If we look beneath the transient events of the day, the question of nihilism bursts to the forefront of modern politics. Political nihilism, and liberal society’s attempts to contain it, are the essential phenomena driving a renewal of cultural conflict1. If nihilism is not understood and overcome, the intensification of these disputes may tear apart society itself.
Sure, we don’t need to center nihilism - it’s possible to simply analyze politics as a mechanistic setup of social forces, but in reality this is ineffective. Without nihilism as an explanatory framework, we are left with a merely scientific theory of politics, which can’t pretend to predict the events it explains as historical accidents. Not only is society too complex to analyze from a scientific perspective, but social science also cannot account for the aspects of human nature which drive change. These forces appear to it as brute facts about humanity, rather than meaningful human concerns which demand philosophic explanation. How, then, can accounting for nihilism grant us a more philosophic understanding of politics?
Political nihilism is the negation of the regime as an end in itself. It’s the Fight Club, 4chan, burn-a-Starbucks, “they’re all bastards”, neo-Situationist, Epstein-didn’t-kill-himself, “no ethical consumption”, Groyperesque, This Account Has Been Suspended, fuck-you inchoate raw impulse to reject liberal society. This anti-liberal instinct, which is distinguished from conservative reaction in its youthful vigor and carelessness of damage, is too unstable to exist in a pure form, but expresses itself through other political movements. The stated goal of the political nihilist is rarely explicitly negative, but their utopias of tomorrow are hazy justification for the ecstatic destruction of today2. Nihilism exists in all regimes, whether liberal or illiberal, but it poses a particular danger to liberal democracy. Where totalitarians may crush nihilists with boots, liberals must meet them with words.
If not logical, goal-directed activity, how should we sketch out nihilism? At first, it appears simply as a drive or instinct we can take as a brute fact of human nature. Just as Freud posited a death drive, we can imagine an innate human drive for political destruction, an anger at society placed in our breasts from birth. Bracketing the origin of nihilism, then, we may see how this instinct expresses itself today. The characteristic feature of modern society’s approach to nihilism is its continued recapture by mechanisms of control, which redirect nihilistic activity into forms of conflict which acknowledge an ultimate validity of the modern social order. Usually, the nihilist becomes a political sloganeer, their destructive energy channeled into tribal conflict - which affirms the wider regime even as it corrodes the foundations.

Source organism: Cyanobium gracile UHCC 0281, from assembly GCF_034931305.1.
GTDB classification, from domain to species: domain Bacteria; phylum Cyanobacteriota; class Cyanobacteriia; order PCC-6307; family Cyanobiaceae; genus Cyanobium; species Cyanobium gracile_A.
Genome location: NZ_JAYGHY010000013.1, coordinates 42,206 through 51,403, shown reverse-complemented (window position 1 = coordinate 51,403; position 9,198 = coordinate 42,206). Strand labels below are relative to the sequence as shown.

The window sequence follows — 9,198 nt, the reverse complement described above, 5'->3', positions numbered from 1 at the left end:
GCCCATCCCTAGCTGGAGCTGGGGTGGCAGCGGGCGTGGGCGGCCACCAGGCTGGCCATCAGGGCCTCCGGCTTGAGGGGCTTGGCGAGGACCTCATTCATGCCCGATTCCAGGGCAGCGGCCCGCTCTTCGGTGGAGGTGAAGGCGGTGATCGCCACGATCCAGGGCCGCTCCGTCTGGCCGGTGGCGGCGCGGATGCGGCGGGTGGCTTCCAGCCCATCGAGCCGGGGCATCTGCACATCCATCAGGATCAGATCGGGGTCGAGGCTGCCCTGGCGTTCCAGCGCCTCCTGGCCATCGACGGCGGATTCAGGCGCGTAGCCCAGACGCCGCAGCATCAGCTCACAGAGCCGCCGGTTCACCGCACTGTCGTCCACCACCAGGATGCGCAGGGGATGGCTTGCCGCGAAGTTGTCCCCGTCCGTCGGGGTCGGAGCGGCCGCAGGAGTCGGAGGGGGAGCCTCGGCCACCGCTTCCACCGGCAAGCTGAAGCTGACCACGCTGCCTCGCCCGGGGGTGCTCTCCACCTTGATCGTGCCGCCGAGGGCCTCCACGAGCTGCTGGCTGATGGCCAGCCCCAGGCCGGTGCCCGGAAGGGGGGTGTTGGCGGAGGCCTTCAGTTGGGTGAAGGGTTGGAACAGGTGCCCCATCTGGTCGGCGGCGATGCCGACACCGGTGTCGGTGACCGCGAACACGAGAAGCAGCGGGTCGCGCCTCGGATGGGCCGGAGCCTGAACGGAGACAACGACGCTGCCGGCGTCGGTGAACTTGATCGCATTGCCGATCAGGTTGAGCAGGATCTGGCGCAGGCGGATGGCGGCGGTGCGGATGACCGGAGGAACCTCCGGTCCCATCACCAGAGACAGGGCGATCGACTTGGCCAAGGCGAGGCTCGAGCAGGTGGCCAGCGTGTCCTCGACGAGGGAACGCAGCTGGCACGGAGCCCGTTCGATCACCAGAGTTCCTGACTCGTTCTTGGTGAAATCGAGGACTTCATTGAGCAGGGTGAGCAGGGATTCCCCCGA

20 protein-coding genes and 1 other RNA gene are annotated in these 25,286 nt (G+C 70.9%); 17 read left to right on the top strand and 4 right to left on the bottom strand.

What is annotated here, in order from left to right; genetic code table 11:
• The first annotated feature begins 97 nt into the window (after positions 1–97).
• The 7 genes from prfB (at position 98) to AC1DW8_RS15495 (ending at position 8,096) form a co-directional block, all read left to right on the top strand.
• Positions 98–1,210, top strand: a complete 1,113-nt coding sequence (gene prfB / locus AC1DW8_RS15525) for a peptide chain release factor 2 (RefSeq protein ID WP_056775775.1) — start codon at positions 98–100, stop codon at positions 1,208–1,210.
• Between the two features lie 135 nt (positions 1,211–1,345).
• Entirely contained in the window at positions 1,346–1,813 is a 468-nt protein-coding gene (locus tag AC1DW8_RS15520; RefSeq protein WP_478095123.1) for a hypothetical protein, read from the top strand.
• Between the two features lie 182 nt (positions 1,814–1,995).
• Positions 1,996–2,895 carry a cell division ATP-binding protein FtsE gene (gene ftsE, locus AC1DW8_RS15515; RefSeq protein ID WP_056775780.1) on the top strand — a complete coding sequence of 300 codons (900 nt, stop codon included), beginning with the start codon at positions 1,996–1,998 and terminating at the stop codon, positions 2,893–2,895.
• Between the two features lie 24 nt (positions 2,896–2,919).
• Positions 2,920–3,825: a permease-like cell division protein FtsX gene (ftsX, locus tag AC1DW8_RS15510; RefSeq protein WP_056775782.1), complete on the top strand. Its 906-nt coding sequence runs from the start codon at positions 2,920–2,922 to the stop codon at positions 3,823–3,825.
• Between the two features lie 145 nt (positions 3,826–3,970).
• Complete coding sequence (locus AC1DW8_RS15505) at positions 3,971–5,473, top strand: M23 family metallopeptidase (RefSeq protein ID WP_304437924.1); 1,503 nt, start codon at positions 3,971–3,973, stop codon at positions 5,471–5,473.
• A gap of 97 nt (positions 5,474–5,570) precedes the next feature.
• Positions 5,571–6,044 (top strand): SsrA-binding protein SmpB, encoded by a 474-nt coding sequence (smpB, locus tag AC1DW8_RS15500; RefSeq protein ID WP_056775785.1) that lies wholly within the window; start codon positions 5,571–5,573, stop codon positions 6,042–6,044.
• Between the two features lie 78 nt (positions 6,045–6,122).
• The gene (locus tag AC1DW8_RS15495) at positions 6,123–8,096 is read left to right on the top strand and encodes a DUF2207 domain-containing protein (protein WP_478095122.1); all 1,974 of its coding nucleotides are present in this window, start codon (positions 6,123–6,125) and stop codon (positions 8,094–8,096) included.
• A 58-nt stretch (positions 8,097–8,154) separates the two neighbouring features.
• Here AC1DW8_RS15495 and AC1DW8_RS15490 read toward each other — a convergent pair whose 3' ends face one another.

Because these mechanisms of control are weaker on the American Right, political nihilism is easy to spot there. To paraphrase a comment I saw recently: “I don’t know anything about the coup in Burma but, if the State Department is against it, it’s probably a good thing.” The negation of the regime is the point, whatever goals are served by opposing the State Department hover in the background. This visibility of nihilism follows from an increase in left-wing possession of mainstream institutions - without being captured by institutional mechanisms of control, the excluded Right’s nihilistic impulses are exposed publicly (and, without coordination, diffuse ineffectively into the ether). Indeed, populism of the sort which sees the elite as a purely distinct enemy, a swamp to be drained, is the crudest expression of coordinated nihilism. The regime is identified with the state, the state is reified as “The Beltway”, or “Coastal Elites”, or just “Them”, which then becomes an external symbolic enemy the nihilist can rage against. Whatever sunlit uplands of Constitutional glory beckon after the struggle are decisively secondary.
I won’t speak too much about left-wing nihilism because, as it is more captured by mechanisms of control, more of it is redirected by those mechanisms into ordinary political activity (the tribal struggle for power within the horizon of liberal democracy). Where nihilism appears on the Left, it often takes a nostalgic form, a desire to return to 20th-century anti-capitalism. Think, for instance, of the Dirtbag Left’s atavistic Marxist aesthetics. While submission to mechanisms of control gives individuals satisfaction of their nihilistic drive, it also robs them of revolutionary potential - for when you march long through the institutions, the institutions march back into you. However, nihilism, as the pure impulse to negate the regime, continually reappears in ways which demand its re-co-option by liberal institutions. No mechanism of control offers a true solution to nihilism.